Victorian Periodicals Review
With circulation as high as 40,000, Cleave's Weekly Police Gazette, published 1834–36, was one of the first and most popular unstamped newspapers to mix political news with coverage of non-political events like sensational crimes, strange occurrences, and excerpts from popular fiction. Scholars have differed widely in their interpretations of the fact that the paper's mixture of radical politics and "entertainment" outsold unstamped papers that offered undiluted political news, such as Hetherington's Poor Man's Guardian (1831–35), whose circulation peaked at around 16,000. Some, like Louis James and Virginia Berridge, argue that Cleave's helped to co-opt legitimate working-class political discourse by cultivating a taste for sensational Sunday papers and melodramatic fiction. Others, like Ian Haywood and Iain McCalman, argue that the paper's mixture of what Haywood calls the "genres" of "popular pleasure and radical politics" empowered radicalism, by articulating its "new" political discourse onto popular traditions of festivity and sensationalism. And while both Joel Wiener and Patricia Hollis recognize the difference between purely political papers and "mixed-genre" ones like Cleave's in their histories of the unstamped press, they interpret that difference only minimally, focusing instead (and quite reasonably) on the unstamped press as a politically homogenous radical movement.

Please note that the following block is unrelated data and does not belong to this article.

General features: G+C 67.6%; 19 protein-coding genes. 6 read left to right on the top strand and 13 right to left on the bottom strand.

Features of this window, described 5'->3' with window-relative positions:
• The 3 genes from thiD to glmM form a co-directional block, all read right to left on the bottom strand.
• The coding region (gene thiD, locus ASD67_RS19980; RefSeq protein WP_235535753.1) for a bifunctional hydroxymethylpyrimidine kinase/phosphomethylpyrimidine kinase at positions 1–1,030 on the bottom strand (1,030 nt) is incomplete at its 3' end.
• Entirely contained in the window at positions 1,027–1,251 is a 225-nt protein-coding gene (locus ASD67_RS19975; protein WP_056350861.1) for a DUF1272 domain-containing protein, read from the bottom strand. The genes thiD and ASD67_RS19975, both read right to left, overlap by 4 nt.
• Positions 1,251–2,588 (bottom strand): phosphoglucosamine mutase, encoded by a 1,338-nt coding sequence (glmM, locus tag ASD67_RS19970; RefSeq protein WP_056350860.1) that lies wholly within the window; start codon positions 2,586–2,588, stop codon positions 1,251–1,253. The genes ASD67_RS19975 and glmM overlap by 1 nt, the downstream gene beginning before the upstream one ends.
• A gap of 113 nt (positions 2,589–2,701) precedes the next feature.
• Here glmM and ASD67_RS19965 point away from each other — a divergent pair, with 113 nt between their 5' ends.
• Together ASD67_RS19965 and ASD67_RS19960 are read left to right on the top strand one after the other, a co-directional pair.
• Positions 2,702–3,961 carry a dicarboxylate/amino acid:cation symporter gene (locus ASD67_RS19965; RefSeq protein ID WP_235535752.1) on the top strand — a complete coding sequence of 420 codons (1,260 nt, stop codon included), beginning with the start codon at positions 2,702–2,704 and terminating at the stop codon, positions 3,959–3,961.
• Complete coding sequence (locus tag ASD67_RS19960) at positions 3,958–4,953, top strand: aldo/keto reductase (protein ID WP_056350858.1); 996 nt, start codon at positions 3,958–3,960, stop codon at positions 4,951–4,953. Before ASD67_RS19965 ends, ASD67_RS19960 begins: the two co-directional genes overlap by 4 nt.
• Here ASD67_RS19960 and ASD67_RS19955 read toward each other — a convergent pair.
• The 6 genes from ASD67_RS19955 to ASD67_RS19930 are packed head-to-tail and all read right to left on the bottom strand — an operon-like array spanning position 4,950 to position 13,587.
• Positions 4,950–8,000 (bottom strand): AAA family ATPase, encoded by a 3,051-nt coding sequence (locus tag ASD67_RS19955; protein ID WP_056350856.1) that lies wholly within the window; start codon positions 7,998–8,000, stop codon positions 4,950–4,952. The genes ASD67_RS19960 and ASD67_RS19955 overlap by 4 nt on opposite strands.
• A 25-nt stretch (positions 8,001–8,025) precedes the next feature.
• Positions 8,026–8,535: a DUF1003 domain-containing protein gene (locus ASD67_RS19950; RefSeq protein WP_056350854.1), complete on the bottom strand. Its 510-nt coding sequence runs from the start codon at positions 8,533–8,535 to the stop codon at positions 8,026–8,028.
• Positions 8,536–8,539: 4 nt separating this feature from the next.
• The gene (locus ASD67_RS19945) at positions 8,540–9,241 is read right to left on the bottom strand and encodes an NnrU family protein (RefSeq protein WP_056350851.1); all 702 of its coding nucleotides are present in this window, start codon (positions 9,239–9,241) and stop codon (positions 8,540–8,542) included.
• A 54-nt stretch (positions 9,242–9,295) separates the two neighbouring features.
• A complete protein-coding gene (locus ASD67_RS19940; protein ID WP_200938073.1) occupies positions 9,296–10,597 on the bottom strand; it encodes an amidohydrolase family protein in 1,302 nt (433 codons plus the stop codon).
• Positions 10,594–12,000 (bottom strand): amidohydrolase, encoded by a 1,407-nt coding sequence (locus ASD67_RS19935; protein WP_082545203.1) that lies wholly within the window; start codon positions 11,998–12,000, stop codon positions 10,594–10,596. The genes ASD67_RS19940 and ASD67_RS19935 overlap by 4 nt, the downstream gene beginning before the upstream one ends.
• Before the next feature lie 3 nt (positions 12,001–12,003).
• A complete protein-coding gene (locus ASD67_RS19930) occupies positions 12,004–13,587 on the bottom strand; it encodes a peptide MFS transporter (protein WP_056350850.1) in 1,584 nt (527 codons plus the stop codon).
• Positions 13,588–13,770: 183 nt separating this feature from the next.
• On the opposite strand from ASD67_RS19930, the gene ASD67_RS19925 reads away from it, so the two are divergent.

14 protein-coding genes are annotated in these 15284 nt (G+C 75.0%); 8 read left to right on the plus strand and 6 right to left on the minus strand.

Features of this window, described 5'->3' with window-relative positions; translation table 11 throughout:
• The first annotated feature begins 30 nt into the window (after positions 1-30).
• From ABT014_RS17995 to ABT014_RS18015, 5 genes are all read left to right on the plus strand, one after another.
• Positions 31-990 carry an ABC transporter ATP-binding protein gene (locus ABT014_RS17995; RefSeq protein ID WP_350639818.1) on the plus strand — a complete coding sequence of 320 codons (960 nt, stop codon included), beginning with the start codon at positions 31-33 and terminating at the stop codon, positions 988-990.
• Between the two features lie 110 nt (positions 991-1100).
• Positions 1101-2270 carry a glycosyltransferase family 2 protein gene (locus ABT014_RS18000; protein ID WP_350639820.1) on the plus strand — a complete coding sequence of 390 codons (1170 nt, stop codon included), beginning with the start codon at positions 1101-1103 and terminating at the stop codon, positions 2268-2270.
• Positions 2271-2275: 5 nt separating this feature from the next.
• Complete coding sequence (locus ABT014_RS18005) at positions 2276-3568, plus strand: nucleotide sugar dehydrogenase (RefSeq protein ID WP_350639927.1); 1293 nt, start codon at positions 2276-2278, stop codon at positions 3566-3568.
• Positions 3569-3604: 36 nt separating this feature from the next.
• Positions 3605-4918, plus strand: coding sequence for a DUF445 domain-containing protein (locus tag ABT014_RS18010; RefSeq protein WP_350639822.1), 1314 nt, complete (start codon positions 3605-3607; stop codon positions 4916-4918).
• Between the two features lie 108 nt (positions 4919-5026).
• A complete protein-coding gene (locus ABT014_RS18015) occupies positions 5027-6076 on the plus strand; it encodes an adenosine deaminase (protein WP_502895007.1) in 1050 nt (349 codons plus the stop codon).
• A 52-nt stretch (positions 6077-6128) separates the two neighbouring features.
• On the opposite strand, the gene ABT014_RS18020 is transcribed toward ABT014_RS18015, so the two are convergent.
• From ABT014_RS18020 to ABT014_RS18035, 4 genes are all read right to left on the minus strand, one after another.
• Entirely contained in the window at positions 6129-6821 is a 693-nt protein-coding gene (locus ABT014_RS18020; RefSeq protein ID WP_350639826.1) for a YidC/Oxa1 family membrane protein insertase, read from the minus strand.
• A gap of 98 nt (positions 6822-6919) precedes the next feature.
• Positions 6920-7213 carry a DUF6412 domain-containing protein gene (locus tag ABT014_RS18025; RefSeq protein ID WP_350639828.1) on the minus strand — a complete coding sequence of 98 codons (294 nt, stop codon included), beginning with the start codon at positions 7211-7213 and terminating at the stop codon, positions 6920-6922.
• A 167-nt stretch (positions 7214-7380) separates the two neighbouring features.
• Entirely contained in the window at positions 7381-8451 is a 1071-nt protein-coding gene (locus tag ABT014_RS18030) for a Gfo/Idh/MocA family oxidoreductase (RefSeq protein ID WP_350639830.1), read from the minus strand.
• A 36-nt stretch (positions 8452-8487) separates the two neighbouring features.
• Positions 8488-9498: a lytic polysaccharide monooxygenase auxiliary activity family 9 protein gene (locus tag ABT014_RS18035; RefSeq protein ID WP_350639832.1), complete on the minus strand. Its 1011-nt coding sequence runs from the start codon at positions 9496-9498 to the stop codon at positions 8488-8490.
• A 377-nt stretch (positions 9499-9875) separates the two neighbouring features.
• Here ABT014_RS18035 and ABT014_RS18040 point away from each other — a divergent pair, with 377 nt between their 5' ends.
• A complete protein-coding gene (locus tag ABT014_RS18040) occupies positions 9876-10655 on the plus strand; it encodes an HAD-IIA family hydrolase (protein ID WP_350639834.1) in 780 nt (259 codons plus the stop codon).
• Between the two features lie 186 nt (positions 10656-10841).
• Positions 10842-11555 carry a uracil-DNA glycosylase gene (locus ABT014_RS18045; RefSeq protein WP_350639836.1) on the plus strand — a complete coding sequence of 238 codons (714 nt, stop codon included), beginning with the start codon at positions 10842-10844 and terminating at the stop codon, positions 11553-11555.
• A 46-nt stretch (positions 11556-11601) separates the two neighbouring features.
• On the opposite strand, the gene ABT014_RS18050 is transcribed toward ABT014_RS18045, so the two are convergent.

Original Publication Citation
Jacobs, E. (2008). The politicization of everyday life in 'Cleave's Weekly Police Gazette' (1834-36). Victorian Periodicals Review, 41(3), 225-247. doi: 10.1353/vpr.0.0046
Jacobs, Edward, "The Politicization of Everyday Life in Cleave's Weekly Police Gazette (1834-36)" (2008). English Faculty Publications. 27.